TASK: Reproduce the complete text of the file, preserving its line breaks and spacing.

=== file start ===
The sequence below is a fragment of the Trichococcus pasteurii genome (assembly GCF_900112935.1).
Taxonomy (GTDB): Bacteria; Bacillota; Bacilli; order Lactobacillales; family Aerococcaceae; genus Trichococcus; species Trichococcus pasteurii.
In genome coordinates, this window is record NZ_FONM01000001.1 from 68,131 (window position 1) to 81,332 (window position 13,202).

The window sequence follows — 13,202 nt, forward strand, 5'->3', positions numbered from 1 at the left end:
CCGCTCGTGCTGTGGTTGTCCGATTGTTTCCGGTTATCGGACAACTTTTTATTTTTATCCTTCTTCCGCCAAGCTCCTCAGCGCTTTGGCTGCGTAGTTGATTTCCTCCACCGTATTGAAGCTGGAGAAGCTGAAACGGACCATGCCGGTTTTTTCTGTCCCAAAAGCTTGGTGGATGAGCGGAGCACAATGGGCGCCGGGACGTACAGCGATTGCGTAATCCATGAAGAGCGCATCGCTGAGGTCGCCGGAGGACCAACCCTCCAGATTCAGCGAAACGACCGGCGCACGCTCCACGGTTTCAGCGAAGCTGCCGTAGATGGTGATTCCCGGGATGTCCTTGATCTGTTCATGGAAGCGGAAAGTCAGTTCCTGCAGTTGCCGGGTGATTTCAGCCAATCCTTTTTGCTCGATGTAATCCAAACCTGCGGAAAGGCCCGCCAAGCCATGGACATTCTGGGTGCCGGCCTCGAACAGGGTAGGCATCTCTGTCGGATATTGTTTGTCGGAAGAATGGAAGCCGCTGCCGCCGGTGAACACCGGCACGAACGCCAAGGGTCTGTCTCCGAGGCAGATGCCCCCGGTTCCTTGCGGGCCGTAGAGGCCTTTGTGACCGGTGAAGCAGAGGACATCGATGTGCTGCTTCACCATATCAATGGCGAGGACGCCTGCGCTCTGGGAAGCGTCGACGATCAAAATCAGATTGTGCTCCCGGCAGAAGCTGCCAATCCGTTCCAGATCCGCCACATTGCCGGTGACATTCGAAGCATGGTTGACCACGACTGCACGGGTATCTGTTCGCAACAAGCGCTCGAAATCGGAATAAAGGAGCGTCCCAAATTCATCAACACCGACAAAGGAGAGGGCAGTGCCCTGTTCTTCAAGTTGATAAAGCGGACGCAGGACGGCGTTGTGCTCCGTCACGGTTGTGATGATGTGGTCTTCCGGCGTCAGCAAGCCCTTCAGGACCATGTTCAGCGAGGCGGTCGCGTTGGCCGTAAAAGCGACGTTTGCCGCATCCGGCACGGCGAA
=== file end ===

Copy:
The sequence below is a fragment of the Trichococcus pasteurii genome (assembly GCF_900112935.1).
Taxonomy (GTDB): Bacteria; Bacillota; Bacilli; order Lactobacillales; family Aerococcaceae; genus Trichococcus; species Trichococcus pasteurii.
In genome coordinates, this window is record NZ_FONM01000001.1 from 68,131 (window position 1) to 81,332 (window position 13,202).

The window sequence follows — 13,202 nt, forward strand, 5'->3', positions numbered from 1 at the left end:
CCGCTCGTGCTGTGGTTGTCCGATTGTTTCCGGTTATCGGACAACTTTTTATTTTTATCCTTCTTCCGCCAAGCTCCTCAGCGCTTTGGCTGCGTAGTTGATTTCCTCCACCGTATTGAAGCTGGAGAAGCTGAAACGGACCATGCCGGTTTTTTCTGTCCCAAAAGCTTGGTGGATGAGCGGAGCACAATGGGCGCCGGGACGTACAGCGATTGCGTAATCCATGAAGAGCGCATCGCTGAGGTCGCCGGAGGACCAACCCTCCAGATTCAGCGAAACGACCGGCGCACGCTCCACGGTTTCAGCGAAGCTGCCGTAGATGGTGATTCCCGGGATGTCCTTGATCTGTTCATGGAAGCGGAAAGTCAGTTCCTGCAGTTGCCGGGTGATTTCAGCCAATCCTTTTTGCTCGATGTAATCCAAACCTGCGGAAAGGCCCGCCAAGCCATGGACATTCTGGGTGCCGGCCTCGAACAGGGTAGGCATCTCTGTCGGATATTGTTTGTCGGAAGAATGGAAGCCGCTGCCGCCGGTGAACACCGGCACGAACGCCAAGGGTCTGTCTCCGAGGCAGATGCCCCCGGTTCCTTGCGGGCCGTAGAGGCCTTTGTGACCGGTGAAGCAGAGGACATCGATGTGCTGCTTCACCATATCAATGGCGAGGACGCCTGCGCTCTGGGAAGCGTCGACGATCAAAATCAGATTGTGCTCCCGGCAGAAGCTGCCAATCCGTTCCAGATCCGCCACATTGCCGGTGACATTCGAAGCATGGTTGACCACGACTGCACGGGTATCTGTTCGCAACAAGCGCTCGAAATCGGAATAAAGGAGCGTCCCAAATTCATCAACACCGACAAAGGAGAGGGCAGTGCCCTGTTCTTCAAGTTGATAAAGCGGACGCAGGACGGCGTTGTGCTCCGTCACGGTTGTGATGATGTGGTCTTCCGGCGTCAGCAAGCCCTTCAGGACCATGTTCAGCGAGGCGGTCGCGTTGGCCGTAAAAGCGACGTTTGCCGCATCCGGCACGGCGAA